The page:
Bluelink lets non-technical users easily set up data flows between tools so their campaigns and groups can automatically run processes — like registering voters or thanking donors — saving time and money for strategic work while using context to improve the voter/supporter experience. For software teams, Bluelink reduces integration costs so they can focus on products not pipes.
We asked founders Irene Tollinger and Preston Tollinger to share a little bit more about their vision for BlueLink and loved learning more about them.
Tell us more about why you started your company and its mission.
Irene: I knocked on doors in 2018 and knew I couldn’t sit out the 2020 election. I did user research and talked to a broad range of people in the political world. They kept mentioning data integration. It was an issue for organizers who downloaded, munged, and uploaded text files. It was an issue for engineering teams whose time was pulled off their core product. It was an issue for my friends who donated money and then still got calls asking if they supported the candidate. These issues are all caused by the rising tide of innovation in political tech. Each tool was doing something great in its niche, but more tools meant more data silos. This is a good problem to have but still needs to be addressed. Luckily, it was one I’d solved before at NASA and in health tech. I convinced my partner, Preston and our former colleague and CTO, Leah, to join me. Our mission is to flow data between tools enabling orgs and campaigns to run impactful programs and win.
Where are your founders from? Where is the company based now?
Irene: I grew up in LA.
Preston: I grew up in NYC on the Upper West Side. As a company, while we have a mailing address in DC, we are fully remote and have employees coast to coast.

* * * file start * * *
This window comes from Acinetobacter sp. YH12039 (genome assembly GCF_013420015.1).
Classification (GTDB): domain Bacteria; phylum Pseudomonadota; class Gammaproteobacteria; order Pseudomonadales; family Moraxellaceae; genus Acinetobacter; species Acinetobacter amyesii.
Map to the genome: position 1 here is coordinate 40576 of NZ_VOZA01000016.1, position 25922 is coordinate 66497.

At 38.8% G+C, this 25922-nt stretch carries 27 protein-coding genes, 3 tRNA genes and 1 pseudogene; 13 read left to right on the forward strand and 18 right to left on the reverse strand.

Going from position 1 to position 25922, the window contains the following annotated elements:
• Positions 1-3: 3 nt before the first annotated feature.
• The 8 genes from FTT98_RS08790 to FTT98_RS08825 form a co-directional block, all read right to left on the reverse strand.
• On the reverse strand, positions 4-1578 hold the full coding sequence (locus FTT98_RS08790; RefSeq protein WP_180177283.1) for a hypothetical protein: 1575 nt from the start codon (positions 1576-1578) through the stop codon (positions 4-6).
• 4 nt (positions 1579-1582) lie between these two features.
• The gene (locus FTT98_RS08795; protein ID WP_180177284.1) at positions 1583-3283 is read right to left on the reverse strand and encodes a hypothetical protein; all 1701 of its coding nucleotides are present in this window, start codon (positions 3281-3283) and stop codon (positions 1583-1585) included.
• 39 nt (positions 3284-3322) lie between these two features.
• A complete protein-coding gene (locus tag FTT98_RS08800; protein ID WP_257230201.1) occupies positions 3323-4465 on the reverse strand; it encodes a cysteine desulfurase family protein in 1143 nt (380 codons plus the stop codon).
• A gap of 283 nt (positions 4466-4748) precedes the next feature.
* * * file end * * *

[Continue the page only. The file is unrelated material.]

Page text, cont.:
What are the features you’re most excited about at the moment?
We are excited about two features. First, we just deployed a mapping UI that allows data savvy users and vendor teams to define exactly how their data should flow into each destination system. This matters because it makes our work highly scalable. We support all the use cases without tweaking any code.
Second, we’re excited about a template feature that makes it easy for an organizer to set up a flow, recommended by a parent organization, with a few clicks. This feature allows larger groups (e.g., state party, training org, national org, etc.) to define templates for the data flows they recommend to their subgroups and participants. So if they recommend thanking your donors via physical mail, for example, a few clicks can deploy a template that feeds ActBlue data to Thanks.io and logs send postcards back to NGP.
What has been the most challenging part of being a founder?
Preston: This is my fifth startup and my first in political tech. It was hard work to build a network in politics and understand all the expectations and trade offs. Political tech is harder than VC-backed tech in various ways: highly cyclical, less money for software, etc.
If you could travel anywhere in the world, where would you go?
We’d go to Hong Kong. Preston’s dad lived there for 7 years and somehow we’ve never been.
What is your favorite hobby that you’ve started in the last year?
Irene: We have four children ranging in age between 9 and 15. Kids can’t be your hobby, right?
Preston: When we told our kids the new company name, the 12-year-old’s comment was: “Dad, all links are blue!”. That seemed like a good omen.